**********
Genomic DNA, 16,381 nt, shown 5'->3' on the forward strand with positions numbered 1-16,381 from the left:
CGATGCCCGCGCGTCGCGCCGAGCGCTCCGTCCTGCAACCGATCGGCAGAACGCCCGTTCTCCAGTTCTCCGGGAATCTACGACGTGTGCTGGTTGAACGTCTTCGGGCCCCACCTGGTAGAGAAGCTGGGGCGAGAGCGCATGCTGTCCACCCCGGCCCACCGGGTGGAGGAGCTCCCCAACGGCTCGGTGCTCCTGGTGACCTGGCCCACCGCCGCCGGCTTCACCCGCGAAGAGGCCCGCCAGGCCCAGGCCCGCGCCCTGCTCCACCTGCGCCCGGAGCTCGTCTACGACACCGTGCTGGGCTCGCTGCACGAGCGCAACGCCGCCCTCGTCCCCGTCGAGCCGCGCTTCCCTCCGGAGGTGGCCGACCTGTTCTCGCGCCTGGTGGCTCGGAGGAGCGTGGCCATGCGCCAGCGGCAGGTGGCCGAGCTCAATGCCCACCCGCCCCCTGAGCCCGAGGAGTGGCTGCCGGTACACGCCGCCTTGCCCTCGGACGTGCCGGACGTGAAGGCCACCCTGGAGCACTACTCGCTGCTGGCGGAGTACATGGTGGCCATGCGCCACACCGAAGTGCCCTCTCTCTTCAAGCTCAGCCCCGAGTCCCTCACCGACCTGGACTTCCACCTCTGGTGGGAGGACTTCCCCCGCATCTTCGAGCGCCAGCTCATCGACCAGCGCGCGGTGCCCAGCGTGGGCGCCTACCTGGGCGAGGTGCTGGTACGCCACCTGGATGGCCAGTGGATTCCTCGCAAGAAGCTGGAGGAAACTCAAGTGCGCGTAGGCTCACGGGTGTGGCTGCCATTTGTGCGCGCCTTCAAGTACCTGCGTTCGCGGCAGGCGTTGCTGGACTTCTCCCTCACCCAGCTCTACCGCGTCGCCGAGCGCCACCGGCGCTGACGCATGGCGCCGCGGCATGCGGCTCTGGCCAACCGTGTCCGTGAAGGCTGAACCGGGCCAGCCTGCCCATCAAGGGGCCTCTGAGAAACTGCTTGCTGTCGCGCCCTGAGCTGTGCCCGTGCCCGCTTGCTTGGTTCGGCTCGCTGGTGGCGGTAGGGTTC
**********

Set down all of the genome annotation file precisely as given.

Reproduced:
Genomic DNA, 16,381 nt, shown 5'->3' on the forward strand with positions numbered 1-16,381 from the left:
CGATGCCCGCGCGTCGCGCCGAGCGCTCCGTCCTGCAACCGATCGGCAGAACGCCCGTTCTCCAGTTCTCCGGGAATCTACGACGTGTGCTGGTTGAACGTCTTCGGGCCCCACCTGGTAGAGAAGCTGGGGCGAGAGCGCATGCTGTCCACCCCGGCCCACCGGGTGGAGGAGCTCCCCAACGGCTCGGTGCTCCTGGTGACCTGGCCCACCGCCGCCGGCTTCACCCGCGAAGAGGCCCGCCAGGCCCAGGCCCGCGCCCTGCTCCACCTGCGCCCGGAGCTCGTCTACGACACCGTGCTGGGCTCGCTGCACGAGCGCAACGCCGCCCTCGTCCCCGTCGAGCCGCGCTTCCCTCCGGAGGTGGCCGACCTGTTCTCGCGCCTGGTGGCTCGGAGGAGCGTGGCCATGCGCCAGCGGCAGGTGGCCGAGCTCAATGCCCACCCGCCCCCTGAGCCCGAGGAGTGGCTGCCGGTACACGCCGCCTTGCCCTCGGACGTGCCGGACGTGAAGGCCACCCTGGAGCACTACTCGCTGCTGGCGGAGTACATGGTGGCCATGCGCCACACCGAAGTGCCCTCTCTCTTCAAGCTCAGCCCCGAGTCCCTCACCGACCTGGACTTCCACCTCTGGTGGGAGGACTTCCCCCGCATCTTCGAGCGCCAGCTCATCGACCAGCGCGCGGTGCCCAGCGTGGGCGCCTACCTGGGCGAGGTGCTGGTACGCCACCTGGATGGCCAGTGGATTCCTCGCAAGAAGCTGGAGGAAACTCAAGTGCGCGTAGGCTCACGGGTGTGGCTGCCATTTGTGCGCGCCTTCAAGTACCTGCGTTCGCGGCAGGCGTTGCTGGACTTCTCCCTCACCCAGCTCTACCGCGTCGCCGAGCGCCACCGGCGCTGACGCATGGCGCCGCGGCATGCGGCTCTGGCCAACCGTGTCCGTGAAGGCTGAACCGGGCCAGCCTGCCCATCAAGGGGCCTCTGAGAAACTGCTTGCTGTCGCGCCCTGAGCTGTGCCCGTGCCCGCTTGCTTGGTTCGGCTCGCTGGTGGCGGTAGGGTTC